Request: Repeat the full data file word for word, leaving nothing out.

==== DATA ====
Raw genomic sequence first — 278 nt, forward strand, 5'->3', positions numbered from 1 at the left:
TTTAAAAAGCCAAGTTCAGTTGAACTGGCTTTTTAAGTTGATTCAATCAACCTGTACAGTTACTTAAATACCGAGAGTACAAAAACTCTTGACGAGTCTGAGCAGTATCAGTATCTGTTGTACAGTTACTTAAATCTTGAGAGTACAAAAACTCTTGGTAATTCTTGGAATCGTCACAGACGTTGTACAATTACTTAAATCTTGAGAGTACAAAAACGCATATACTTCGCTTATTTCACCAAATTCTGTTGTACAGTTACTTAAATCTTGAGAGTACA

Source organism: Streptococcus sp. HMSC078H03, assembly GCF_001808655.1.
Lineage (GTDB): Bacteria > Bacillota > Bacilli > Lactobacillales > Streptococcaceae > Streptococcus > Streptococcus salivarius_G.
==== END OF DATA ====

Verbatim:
Raw genomic sequence first — 278 nt, forward strand, 5'->3', positions numbered from 1 at the left:
TTTAAAAAGCCAAGTTCAGTTGAACTGGCTTTTTAAGTTGATTCAATCAACCTGTACAGTTACTTAAATACCGAGAGTACAAAAACTCTTGACGAGTCTGAGCAGTATCAGTATCTGTTGTACAGTTACTTAAATCTTGAGAGTACAAAAACTCTTGGTAATTCTTGGAATCGTCACAGACGTTGTACAATTACTTAAATCTTGAGAGTACAAAAACGCATATACTTCGCTTATTTCACCAAATTCTGTTGTACAGTTACTTAAATCTTGAGAGTACA

Source organism: Streptococcus sp. HMSC078H03, assembly GCF_001808655.1.
Lineage (GTDB): Bacteria > Bacillota > Bacilli > Lactobacillales > Streptococcaceae > Streptococcus > Streptococcus salivarius_G.